Taxpayer-Funded Mental Health Conference Blasted for Denying the Mentally Ill Exist

The Alternatives 2010 conference that began Wednesday at the Hyatt Anaheim is billed as a celebration of "Mental Illness Awareness Week" and gathering of "consumers and survivors of mental health services."

But an advocate for the seriously mentally ill complains the government-funded conference that continues through Sunday is not welcoming the mentally ill.

"By failing to include 'people with mental illness' in the list of 'consumers' and 'survivors' who are invited, they are sending a not-so-subtle message: mentally ill not welcome," writes

DJ Jaffe

on today's

Huffington Post

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. "The term 'mental illness' isn't even allowed in the program."

The conference is funded by the federal Substance Abuse and Mental Health Services Agency, and its backers do not believe mental illness exists, that it "is merely a label society uses to control them," Jaffe writes.

He points to a workshop that shows participants how to go off their medications. "That could be a dangerous, if not deadly 'alternative' should any people with real mental illness be in attendance," Jaffe observes. "The keynote speaker wrote, 'Antipsychotic drugs do not fix any known brain abnormality nor do they put brain chemistry back into balance.' One wonders if he ever met anyone with schizophrenia when they were on and off medications."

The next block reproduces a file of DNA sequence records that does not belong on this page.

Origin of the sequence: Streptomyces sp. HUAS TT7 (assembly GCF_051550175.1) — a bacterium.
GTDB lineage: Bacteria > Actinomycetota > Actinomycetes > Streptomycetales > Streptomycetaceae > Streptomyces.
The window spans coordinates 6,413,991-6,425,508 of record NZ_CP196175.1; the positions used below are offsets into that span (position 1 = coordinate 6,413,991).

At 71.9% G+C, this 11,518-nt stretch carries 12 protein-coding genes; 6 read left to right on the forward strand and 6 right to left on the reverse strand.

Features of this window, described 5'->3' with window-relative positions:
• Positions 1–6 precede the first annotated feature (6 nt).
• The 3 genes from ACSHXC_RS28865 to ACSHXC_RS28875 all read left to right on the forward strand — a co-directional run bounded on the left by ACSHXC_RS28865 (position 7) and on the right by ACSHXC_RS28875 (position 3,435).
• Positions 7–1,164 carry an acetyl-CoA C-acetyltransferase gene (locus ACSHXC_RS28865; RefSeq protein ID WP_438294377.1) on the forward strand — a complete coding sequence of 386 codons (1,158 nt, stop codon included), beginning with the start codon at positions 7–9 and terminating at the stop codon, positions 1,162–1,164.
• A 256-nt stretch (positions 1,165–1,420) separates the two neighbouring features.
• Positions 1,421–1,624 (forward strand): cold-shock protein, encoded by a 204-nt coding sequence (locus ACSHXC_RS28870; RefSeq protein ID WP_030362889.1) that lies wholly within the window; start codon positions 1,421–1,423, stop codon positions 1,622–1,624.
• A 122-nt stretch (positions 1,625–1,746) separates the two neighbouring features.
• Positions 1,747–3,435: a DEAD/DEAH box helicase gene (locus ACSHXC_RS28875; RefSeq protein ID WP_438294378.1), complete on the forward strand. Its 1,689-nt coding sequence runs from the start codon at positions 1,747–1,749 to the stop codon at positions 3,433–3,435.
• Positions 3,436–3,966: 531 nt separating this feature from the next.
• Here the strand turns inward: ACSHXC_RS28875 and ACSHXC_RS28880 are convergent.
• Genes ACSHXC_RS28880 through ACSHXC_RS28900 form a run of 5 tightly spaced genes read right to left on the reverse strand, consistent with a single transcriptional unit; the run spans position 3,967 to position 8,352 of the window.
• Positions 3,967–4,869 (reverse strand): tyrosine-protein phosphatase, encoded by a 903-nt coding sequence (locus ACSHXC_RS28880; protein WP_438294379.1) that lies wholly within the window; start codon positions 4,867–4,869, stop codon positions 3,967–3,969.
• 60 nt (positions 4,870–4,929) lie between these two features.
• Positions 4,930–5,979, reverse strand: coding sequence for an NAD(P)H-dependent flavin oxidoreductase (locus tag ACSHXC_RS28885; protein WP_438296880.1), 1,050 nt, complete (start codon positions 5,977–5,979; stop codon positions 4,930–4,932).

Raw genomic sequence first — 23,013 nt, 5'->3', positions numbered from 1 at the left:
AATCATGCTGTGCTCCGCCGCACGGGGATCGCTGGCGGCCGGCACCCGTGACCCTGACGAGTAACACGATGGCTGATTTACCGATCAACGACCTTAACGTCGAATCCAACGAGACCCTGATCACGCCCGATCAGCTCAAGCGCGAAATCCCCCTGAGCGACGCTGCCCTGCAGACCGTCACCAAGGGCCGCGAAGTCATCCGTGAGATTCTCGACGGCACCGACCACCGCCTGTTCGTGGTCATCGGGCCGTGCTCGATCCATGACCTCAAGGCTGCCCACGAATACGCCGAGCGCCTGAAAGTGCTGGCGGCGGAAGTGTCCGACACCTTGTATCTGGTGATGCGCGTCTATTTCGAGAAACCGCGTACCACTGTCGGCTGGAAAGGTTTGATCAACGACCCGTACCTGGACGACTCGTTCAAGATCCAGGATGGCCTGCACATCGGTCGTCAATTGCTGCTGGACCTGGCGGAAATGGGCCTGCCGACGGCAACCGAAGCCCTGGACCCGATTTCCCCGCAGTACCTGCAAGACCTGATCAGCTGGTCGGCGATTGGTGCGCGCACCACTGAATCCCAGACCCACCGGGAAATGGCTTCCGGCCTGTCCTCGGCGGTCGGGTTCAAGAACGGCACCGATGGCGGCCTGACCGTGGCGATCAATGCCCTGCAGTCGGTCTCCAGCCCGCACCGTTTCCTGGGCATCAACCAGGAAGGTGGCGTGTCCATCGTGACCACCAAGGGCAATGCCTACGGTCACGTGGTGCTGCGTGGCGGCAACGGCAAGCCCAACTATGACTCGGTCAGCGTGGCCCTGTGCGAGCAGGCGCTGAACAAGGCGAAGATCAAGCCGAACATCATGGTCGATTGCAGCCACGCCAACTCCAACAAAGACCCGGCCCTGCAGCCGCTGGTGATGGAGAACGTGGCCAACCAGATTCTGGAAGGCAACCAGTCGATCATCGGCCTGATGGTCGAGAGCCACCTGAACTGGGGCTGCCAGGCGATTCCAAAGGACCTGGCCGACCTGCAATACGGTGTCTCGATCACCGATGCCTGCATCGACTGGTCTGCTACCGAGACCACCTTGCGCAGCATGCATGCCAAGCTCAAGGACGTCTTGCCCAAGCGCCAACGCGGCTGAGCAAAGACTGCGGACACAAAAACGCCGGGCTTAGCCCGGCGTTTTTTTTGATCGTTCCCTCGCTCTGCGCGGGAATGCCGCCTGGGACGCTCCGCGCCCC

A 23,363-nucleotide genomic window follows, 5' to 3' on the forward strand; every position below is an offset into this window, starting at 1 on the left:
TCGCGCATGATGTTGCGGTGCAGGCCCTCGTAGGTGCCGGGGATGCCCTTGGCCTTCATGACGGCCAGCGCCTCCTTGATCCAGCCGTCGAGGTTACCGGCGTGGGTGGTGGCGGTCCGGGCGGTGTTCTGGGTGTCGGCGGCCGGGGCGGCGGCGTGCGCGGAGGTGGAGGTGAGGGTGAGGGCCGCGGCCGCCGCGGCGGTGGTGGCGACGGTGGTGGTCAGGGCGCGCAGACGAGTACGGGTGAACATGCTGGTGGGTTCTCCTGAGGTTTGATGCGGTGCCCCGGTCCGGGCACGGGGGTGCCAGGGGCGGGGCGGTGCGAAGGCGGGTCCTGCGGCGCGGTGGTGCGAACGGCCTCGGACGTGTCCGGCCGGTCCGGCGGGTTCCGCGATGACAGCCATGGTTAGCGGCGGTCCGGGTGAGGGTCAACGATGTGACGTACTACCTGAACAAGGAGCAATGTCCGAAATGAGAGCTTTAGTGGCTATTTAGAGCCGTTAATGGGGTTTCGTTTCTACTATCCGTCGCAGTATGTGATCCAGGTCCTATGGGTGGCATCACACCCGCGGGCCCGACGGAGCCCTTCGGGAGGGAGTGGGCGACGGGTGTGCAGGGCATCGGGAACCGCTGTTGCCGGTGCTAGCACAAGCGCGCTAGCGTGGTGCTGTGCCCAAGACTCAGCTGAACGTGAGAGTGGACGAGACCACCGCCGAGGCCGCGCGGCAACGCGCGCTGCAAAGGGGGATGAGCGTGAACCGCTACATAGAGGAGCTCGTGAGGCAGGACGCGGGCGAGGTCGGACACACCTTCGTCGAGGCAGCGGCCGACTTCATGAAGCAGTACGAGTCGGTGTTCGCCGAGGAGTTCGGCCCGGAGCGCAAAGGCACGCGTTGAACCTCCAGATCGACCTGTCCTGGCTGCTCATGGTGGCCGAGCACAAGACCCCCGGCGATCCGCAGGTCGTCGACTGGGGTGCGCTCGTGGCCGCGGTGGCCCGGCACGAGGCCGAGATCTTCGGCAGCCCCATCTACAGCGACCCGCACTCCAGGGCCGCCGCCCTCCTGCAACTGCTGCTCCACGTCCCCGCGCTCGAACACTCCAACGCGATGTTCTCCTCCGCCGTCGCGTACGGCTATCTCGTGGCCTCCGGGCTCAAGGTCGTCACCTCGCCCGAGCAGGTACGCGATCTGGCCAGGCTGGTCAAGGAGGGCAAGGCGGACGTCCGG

According to the conference website, the 2010 Alternatives theme is "Promoting Wellness Through Social Justice." Organizers say this year's location is "ideal."

"For 40 years, California's mental health consumer/survivor movement has worked to promote civil rights and social justice, resulting in ground-breaking legislation such as the Mental Health Services Act," states the site. "California has also long been known as the center of the wellness and holistic health movements which seek to integrate mind, body, and spirit and to empower people to have a stronger voice and greater choice regarding their health and well-being."

It must be noted there is no mention in the registration materials of the mentally ill being forbidden, so it's the fact they are not explicitly invited that seems to have gotten under Jaffe's skin.

This year's conference, the site claims, focuses on strategies to increase the wellness and the health of individuals and communities through taking action for social change. A previous attendee is quoted as saying, "The conference transformed me so I can transform the system."

That doesn't impress Jaffe.

"Dollars meant to help people with mental illness," he writes, "are instead going to people who deny it's existence."


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